Natalie Portman had been circling the role of Jackie Kennedy for several years before finally agreeing to make Jackie, a film focusing on the days between the assassination of her husband President John F. Kennedy and his funeral. Speaking with Reuters, Portman spoke about the challenges with playing the famous First Lady.
Portman reveals that the most challenging scenes to capture were the assassination scenes because of how much historical record there is of the shooting. She explains, “You have so much liberty when you don’t really know what happened. When she is talking to the priest or her best friend, or to Bobby (Kennedy) you are free to play. But the assassination is so unimaginable and the Zapruder film (of the assassination) is so iconic that it felt very scary to do something that extreme emotionally which is constricted by reality.”
She points to Jackie Kennedy’s famed tour of the White House that was broadcast on TV as one the most helpful resources for getting into character — and the filmmakers even recreated the broadcast for the film. Portman recalls, “Her 1962 White House tour for TV was very helpful. We recreated that exactly, shot for shot. I learned how to be exact to her cadences, and where she takes a pause, and also the accent. She did a whole series of interviews with historian Arthur Schlesinger to help define the (Kennedy) legacy.”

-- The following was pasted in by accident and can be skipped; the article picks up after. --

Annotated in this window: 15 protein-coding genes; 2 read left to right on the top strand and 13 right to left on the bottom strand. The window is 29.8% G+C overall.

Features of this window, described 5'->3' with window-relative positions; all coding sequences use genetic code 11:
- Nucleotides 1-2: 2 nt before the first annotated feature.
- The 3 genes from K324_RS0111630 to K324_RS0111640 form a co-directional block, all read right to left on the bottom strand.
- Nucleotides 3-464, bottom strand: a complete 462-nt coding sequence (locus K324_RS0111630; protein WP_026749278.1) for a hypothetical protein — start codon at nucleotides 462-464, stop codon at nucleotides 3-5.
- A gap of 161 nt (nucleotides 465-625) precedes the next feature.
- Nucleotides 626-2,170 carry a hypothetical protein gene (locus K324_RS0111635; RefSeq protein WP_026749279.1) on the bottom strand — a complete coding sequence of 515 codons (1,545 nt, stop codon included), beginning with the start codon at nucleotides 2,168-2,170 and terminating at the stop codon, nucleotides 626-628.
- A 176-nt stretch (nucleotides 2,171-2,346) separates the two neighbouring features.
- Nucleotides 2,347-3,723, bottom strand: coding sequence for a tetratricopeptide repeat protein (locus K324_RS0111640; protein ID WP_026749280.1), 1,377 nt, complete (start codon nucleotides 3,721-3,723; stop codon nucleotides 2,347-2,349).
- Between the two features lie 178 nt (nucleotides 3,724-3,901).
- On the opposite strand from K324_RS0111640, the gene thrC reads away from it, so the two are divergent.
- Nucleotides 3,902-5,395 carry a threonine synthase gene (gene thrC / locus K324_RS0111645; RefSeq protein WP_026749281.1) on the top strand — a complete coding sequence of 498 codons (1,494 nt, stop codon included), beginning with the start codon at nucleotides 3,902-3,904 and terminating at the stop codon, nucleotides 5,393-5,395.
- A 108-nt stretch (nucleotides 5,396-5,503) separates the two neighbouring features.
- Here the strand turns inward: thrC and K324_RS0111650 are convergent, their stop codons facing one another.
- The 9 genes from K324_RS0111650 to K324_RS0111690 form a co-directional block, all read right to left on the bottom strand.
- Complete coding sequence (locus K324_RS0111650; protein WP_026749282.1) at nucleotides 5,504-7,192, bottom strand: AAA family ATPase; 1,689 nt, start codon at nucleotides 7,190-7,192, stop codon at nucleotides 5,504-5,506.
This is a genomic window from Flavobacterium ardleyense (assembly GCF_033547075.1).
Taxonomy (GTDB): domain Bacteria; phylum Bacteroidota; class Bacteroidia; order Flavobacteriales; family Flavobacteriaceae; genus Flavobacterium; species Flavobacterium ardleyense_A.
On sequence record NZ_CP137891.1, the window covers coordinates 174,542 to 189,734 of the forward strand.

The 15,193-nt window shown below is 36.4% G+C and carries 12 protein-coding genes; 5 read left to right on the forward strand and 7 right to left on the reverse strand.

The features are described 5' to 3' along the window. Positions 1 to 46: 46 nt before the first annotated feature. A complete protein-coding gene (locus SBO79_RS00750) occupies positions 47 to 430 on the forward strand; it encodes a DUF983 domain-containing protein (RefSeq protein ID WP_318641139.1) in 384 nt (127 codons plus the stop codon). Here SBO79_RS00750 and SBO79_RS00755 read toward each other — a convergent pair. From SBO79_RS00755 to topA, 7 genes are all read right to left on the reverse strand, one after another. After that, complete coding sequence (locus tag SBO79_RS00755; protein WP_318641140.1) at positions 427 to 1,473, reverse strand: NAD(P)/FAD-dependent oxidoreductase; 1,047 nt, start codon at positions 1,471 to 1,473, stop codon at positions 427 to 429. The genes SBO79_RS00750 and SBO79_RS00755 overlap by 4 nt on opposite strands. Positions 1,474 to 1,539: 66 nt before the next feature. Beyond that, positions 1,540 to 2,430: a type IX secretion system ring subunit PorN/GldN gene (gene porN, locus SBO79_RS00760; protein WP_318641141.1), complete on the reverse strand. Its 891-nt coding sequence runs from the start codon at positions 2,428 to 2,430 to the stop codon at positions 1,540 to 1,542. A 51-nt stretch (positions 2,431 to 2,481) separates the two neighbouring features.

The interviewer also asked Portman if she “liked” Jackie Kennedy. Portman responded, “I think you can’t judge your character when you play her, or else you wouldn’t be able to. Now, having come to the other side, I love her. I have so much admiration for her and how she overcame this unbelievable tragedy and made a life that was really influential.“